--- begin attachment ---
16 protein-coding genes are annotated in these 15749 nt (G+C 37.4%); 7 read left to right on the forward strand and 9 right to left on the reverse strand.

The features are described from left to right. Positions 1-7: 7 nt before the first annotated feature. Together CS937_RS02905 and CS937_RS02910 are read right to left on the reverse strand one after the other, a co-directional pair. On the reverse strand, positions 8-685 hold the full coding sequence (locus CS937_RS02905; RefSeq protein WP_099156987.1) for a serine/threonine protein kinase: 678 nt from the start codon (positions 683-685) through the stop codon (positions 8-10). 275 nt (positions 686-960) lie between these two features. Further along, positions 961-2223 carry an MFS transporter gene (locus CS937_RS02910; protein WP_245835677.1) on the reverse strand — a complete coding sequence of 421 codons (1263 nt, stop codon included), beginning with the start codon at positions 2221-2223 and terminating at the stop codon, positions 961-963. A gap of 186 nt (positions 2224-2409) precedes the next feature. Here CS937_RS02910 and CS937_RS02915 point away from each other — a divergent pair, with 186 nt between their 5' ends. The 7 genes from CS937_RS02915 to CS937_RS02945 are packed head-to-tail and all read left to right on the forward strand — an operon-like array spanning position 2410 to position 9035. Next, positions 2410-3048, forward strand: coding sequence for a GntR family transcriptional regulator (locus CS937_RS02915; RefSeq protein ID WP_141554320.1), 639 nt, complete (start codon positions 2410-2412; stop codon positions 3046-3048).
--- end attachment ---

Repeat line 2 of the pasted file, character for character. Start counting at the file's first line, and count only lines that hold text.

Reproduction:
The features are described from left to right. Positions 1-7: 7 nt before the first annotated feature. Together CS937_RS02905 and CS937_RS02910 are read right to left on the reverse strand one after the other, a co-directional pair. On the reverse strand, positions 8-685 hold the full coding sequence (locus CS937_RS02905; RefSeq protein WP_099156987.1) for a serine/threonine protein kinase: 678 nt from the start codon (positions 683-685) through the stop codon (positions 8-10). 275 nt (positions 686-960) lie between these two features. Further along, positions 961-2223 carry an MFS transporter gene (locus CS937_RS02910; protein WP_245835677.1) on the reverse strand — a complete coding sequence of 421 codons (1263 nt, stop codon included), beginning with the start codon at positions 2221-2223 and terminating at the stop codon, positions 961-963. A gap of 186 nt (positions 2224-2409) precedes the next feature. Here CS937_RS02910 and CS937_RS02915 point away from each other — a divergent pair, with 186 nt between their 5' ends. The 7 genes from CS937_RS02915 to CS937_RS02945 are packed head-to-tail and all read left to right on the forward strand — an operon-like array spanning position 2410 to position 9035. Next, positions 2410-3048, forward strand: coding sequence for a GntR family transcriptional regulator (locus CS937_RS02915; RefSeq protein ID WP_141554320.1), 639 nt, complete (start codon positions 2410-2412; stop codon positions 3046-3048).